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  Reset Start Again  
  Fortune & Glory Records  
Release Date:
Reviewed by:
  Indoor Miner  

Reset Start Again is the debut album by Talk, a band who appears reluctant to give too much away. Nothing in their press release or on their MySpace page gives any hint as to where they might have come from, although at the risk of sounding like some amateur detective, I did notice that a number of their gigs seem to be in Shropshire, an area of England that – Ian Hunter and, er, T'Pau apart – has contributed very little to the history of rock'n'roll. Whatever their backgrounds though, they've clearly been listening to Radiohead when they were growing up, as Thom Yorke's band of merry men sprang to mind a number of times whilst listening to this album. Most notably, this is seen on Victor, which has such a Radiohead-like intro I thought it was going to be a cover of Pyramid Song. Indeed, had I reviewed this album after just a few plays, I would probably have laboured the Radiohead comparisons and described Return To The Factory as slow Radiohead, Reverberation as bleepy Radiohead, and the concluding Owner's Manual as doomy Radiohead. And so on…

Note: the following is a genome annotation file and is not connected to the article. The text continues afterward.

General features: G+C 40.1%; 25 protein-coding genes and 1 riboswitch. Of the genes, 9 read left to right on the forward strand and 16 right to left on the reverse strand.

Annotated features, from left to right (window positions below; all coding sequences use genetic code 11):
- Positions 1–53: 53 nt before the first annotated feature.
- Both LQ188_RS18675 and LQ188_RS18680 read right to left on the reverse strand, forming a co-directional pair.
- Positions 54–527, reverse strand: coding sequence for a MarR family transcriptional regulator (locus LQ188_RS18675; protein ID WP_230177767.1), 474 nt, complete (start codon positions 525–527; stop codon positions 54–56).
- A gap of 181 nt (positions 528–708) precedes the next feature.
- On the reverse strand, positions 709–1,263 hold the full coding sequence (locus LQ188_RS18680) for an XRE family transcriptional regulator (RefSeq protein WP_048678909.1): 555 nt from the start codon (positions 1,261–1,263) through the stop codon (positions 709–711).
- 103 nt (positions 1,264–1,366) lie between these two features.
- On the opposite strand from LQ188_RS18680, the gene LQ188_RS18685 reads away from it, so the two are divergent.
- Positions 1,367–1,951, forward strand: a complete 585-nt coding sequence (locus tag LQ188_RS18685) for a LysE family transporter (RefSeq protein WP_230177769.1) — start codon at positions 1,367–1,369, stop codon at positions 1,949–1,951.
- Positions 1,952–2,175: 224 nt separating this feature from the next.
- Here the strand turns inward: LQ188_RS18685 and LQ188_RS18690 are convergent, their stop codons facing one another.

After living with it for a while, however, it's fair to say that there is more to Talk than that, and there's some really good moments here, from the haunting opening title track onwards. Three Way Switch is a definite highlight, featuring some nice harmonies over the drum machines that rattle away in the background, but the pick of the lot has to be System which has a lovely chiming guitar riff that keeps going throughout a la Buzzcocks ESP, providing a lovely backdrop to yet more haunting vocals. It really is a good track this one.

Another highlight is Secret Space, an ambient, dreamy number with a beautiful melody that brings to mind Low before things veer off in a noisier direction, whilst Tin has some Four Tet-like noodling and harmonies that bring to mind Alan Gill on his unsung early 80s Dalek I masterpiece, Compass/Kumpas. Indeed, the more I listen to this album, the more I can hear the likeness between the whispery vocals here and those of Gill, with Out Of Phase (which misleadingly opens like an early 80s electro number!) being another example.

Overall I'd still say there are times when I feel that Talk need to shed some of their Radiohead influences, but I'm glad I persevered with this album as Reset Start Again deserves those repeated listens. They might only be half the band Talk Talk were (sorry, couldn't resist it!), but if my super sleuth work is correct, Talk are already one of the finest ever acts to come from their part of their world!

On a more serious note, I think they could be a band to watch…

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